Beyond Candlesticks by Steve Nison

Beyond Candlesticks — New Japanese Charting Techniques Revealed is trading book by Steve Nison that follows his previous works Japanese Candlestick Charting Techniques and The Candlestick Course and goes deeply into the candlestick patterns and supporting methods and techniques. In this book author continues to view the Japanese candlestick charts as the best map of the market situation a trader can use, but it proposes not to limit oneself with the basic patterns and move on to applying other price charts techniques to the usual trading. The book features the basics on candlesticks, the patterns, the summarization of the candlestick patterns and charts, moving averages and the candlesticks, three-line break charts, Renko charts and Kagi charts. Recommended if you are fan of the Japanese candlestick charts and want to learn new ways of interpreting.

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Below you can read the reviews of the book and also submit your own review about Beyond Candlesticks by Steve Nison.

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5 Review

  1. Doji:

    Nison describes various real trading strategies in his new work (this useful knowledge is found in the foremost portion of the volume), which his first book was indeed lacking, though this second text is a great follow up to his prior one. Nison also describes varying new viable trading patterns in this second manuscript that are based off ones in the first.

    I don’t think some of the information provided in the second portion of the book will prove useful to me: such as Three Line, Renko, and Kagi charts. I agree that I may not ever sketch any diagrams out with pen and paper, but it was interesting and innovative to learn. Without regarding any time limit, these three charts track the flow of the options – needing a powerful trend to suddenly drop before a different line will appear, thus the now low stock needs to split a trio of fresh highs starting low in array to ever show up on the chart. When a specific rise or fall in the value of the stock has been met (of either a certain percent, or nominal), under the Renko chart, a fresh line is marked.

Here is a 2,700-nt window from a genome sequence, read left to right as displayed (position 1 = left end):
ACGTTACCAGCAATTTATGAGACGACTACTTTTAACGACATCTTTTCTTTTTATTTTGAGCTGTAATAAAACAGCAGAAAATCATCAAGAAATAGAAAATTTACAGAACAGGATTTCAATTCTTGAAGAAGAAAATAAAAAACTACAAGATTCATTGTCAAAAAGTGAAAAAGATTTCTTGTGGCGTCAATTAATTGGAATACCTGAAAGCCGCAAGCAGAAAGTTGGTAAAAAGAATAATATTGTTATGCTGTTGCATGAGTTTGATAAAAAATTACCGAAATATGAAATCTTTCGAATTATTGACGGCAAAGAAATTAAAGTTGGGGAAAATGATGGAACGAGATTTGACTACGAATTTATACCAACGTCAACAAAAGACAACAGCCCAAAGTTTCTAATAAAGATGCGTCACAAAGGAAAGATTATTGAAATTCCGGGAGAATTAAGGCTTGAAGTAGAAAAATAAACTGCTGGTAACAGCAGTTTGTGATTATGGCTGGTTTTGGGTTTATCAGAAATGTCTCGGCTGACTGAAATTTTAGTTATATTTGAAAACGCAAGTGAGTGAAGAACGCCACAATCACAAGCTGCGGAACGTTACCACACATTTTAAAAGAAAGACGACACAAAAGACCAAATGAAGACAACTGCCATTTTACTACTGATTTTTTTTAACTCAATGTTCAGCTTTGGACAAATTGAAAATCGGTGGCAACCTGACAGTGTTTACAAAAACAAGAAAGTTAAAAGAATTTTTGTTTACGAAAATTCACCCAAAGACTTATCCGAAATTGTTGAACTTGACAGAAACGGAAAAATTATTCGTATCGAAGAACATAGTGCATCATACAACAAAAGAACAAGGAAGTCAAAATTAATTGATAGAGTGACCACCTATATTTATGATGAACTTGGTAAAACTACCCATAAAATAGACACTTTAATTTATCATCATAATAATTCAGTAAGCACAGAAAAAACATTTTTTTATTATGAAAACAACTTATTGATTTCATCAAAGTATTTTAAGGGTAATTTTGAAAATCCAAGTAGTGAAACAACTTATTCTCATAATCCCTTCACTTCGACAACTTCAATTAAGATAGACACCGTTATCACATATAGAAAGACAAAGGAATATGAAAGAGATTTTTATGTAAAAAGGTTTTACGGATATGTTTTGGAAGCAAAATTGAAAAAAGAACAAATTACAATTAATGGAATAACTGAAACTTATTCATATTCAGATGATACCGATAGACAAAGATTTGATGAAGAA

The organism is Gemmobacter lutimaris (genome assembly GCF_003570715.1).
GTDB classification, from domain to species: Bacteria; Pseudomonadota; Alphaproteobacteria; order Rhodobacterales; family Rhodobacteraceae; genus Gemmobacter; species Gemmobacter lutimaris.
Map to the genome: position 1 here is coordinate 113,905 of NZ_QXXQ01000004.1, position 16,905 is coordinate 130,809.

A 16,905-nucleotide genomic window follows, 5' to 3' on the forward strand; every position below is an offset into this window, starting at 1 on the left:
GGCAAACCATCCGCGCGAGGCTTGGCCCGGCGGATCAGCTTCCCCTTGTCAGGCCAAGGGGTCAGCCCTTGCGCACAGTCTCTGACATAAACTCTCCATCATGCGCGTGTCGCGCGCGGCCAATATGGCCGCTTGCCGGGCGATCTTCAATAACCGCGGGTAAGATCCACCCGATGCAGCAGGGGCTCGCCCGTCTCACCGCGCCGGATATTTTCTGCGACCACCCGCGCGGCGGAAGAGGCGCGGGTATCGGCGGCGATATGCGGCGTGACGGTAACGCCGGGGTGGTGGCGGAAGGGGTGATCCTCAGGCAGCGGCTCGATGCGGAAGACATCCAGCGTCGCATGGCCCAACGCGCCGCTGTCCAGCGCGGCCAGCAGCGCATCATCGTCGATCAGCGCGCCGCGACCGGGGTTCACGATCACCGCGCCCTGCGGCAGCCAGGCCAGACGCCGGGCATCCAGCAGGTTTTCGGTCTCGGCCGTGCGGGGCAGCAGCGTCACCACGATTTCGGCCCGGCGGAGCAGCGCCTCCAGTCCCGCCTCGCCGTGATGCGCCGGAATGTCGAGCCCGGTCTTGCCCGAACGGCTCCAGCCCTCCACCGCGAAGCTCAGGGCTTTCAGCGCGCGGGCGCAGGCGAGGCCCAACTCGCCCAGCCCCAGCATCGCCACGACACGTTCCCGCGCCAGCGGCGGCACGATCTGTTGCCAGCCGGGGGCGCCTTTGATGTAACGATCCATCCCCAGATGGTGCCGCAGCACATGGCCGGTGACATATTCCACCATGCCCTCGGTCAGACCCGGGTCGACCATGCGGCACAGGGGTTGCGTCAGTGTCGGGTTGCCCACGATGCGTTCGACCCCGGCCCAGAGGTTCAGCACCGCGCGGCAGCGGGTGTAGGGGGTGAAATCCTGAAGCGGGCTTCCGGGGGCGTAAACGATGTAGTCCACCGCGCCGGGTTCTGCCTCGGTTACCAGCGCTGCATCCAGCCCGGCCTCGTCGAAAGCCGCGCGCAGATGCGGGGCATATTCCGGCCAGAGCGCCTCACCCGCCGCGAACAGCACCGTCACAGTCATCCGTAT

Although there is a bit of uninformative knowledge presented within his book, Japanese expressions for merges between long and short MA’s – also presenting the preferred numbers Japanese business people like to use for their MA’s.

    I don’t know how good this book will do for me as a personal investor, but to be honest, it is a great piece to read – Nison delivers the goods, and the knowledge he imparts is precious.

  2. BCerro:

    A top notch piece of work, this book is – Nison is a wonderful instructor, and if you want to glean more info about candlesticks, then checking out “Beyond Candlesticks”, and Nison’s prior book as well, named “Japanese Candlestick Charting Techniques.”

  3. King:

    Buying this work as an easy choice, being a fan of candlesticks and what sources had said made “Beyond Candlesticks” appear to be better than the first work of Nison’s. I thought he would be the absolute go-to spot for all of my information on candlesticks, him being the leading mind in the subject. Even though a person might be called the father of something, I have found a better book about candlesticks by Stephen Bigalow, and frankly, I find it Bigalow’s work better than Nison’s. There is a bit of humorous speculation about Nison’s work, as he acknowledges his children as inspiration – maybe they edited his book, as it contains many grammatical and syntax errors; also there are a few spelling errors that just should not have made it to publication. This book looks like it was thrown quickly together in a word processor and just let out there; it contains that little actual information. The writing is hard to follow, graphs that follow text…don’t do so until the next page, making it extremely hard to follow. Honestly, Wiley Publishing – notable for their notoriously shoddy practices, probably published this manuscript.

  4. PF:

    Candlesticks and are a large part of the force that drives the market today. If you read Steve Nison’s first work “Japanese Candlestick Charting Techniques”, you can learn the basics of candlesticks, their patterns, and how to use them daily. Another of Nison’s books “Beyond Candlesticks” will show you how to make your way around the market and how to make money, not lose it. These books can give you what you need to corner the market. Merging these systems with more westernized traditions, you may find the best way for you to trade, the absolute trading method you’ve been looking for.

  5. Togo:

    The foremost part of this work describes some of the central points from his best selling book from the early 1990’s, the work being on candlesticks – though there are new thoughts building on the olds ones in this new book. Known best in Japan, the second half of this book describes these techniques – I’ve found that they work well with candlesticks but are definitely nothing exceptional; candlestick charting is still one of the best trading instruments.

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